When it comes to cyber attacks, small business doesn’t mean small costs. Over the past 12 months, the average financial cost of cyber attacks to a small US business is $25,612.
This statistic was unveiled by the Hiscox Cyber Readiness Report 2021.
Hiscox, the international specialist insurer, surveyed over 6,000 professionals from the US, UK, Belgium, France, Germany, the Netherlands, Spain, and Ireland. The participants were all responsible for their business’s cyber security. The study found that 23% of small businesses had suffered at least one cyber attack in the last 12 months.
Out of the 590 US small businesses surveyed, the average cost of cyber attacks is $25,612.
Cost of Cyber Attack to Small Business is $25,000+
Cyber security has long been one of the most challenging issues for small businesses. Pre-pandemic reports showed that by 2019, the growth of cybercrime would cost the global economy more than $2 trillion.
The Covid-19 pandemic, which has forced many businesses to operate remotely, has created an even bigger breeding ground for cybercrime. Hiscox’s study reveals that 63% of the small business workforce is now working remotely. 53% of small businesses in the US believe they are now more vulnerable to cyber attacks.
What Can Small Businesses do to Protect Themselves
While in the current remote working climate small businesses may be more vulnerable to falling victim to cybercrime, there are steps they can take to alleviate the risks.
As Meghan Hannes, Cyber Product Head for Hiscox USA comments: “Small business can mean big business for cyber criminals. We know the financial impacts of cyber attacks can be substantial, and small businesses are increasingly feeling ‘cyber stress’. The good news is, there are measures businesses can take to help mitigate the risk.”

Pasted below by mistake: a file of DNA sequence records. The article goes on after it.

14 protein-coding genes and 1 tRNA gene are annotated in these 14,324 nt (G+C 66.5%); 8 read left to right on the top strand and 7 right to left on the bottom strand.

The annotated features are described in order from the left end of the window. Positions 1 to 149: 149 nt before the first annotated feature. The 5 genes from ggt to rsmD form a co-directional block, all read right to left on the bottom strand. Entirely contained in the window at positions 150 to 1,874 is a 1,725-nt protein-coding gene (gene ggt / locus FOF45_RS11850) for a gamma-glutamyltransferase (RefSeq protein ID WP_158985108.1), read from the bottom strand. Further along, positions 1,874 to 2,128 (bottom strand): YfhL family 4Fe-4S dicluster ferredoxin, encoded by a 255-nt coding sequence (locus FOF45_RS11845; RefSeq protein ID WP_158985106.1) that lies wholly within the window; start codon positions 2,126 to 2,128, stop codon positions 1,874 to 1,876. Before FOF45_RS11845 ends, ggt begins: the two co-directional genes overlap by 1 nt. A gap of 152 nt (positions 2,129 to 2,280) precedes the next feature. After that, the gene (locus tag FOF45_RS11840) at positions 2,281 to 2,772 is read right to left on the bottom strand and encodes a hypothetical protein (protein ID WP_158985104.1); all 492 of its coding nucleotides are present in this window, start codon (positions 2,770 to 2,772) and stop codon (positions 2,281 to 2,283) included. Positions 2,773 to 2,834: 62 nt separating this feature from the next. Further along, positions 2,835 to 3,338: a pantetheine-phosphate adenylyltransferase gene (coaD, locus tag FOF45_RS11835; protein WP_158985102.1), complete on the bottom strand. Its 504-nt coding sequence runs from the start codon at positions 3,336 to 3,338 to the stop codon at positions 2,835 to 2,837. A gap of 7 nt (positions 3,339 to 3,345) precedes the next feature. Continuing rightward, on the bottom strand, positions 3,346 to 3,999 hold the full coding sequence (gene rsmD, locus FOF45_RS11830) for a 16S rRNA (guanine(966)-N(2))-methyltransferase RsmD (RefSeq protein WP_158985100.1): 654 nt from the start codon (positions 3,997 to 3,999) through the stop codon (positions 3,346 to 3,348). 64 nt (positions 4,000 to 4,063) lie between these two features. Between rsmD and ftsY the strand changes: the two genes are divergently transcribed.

According to Hiscox, a critical step in minimizing vulnerabilities is to secure company servers, which are the most common point of entry for cyber criminals.
Involve All Employees in Cybercrime Prevention
Employees at all levels of the business should be educated and involved in cybercrime prevention. Cyber security should be part of a business’s formal budgeting process.
Intrusion detection and ongoing monitoring should be included on all critical networks, Hiscox recommends. As should utilizing alerts when using both automated monitoring and manual logging.
A plan for all cyber security incidents should be created, from detection and containment to notification and assessment.
Hiscox’s report confirms that with new working practices making small businesses more vulnerable to cyber threats and attacks, it is more critical than ever that businesses have robust procedures in place to mitigate the risks.
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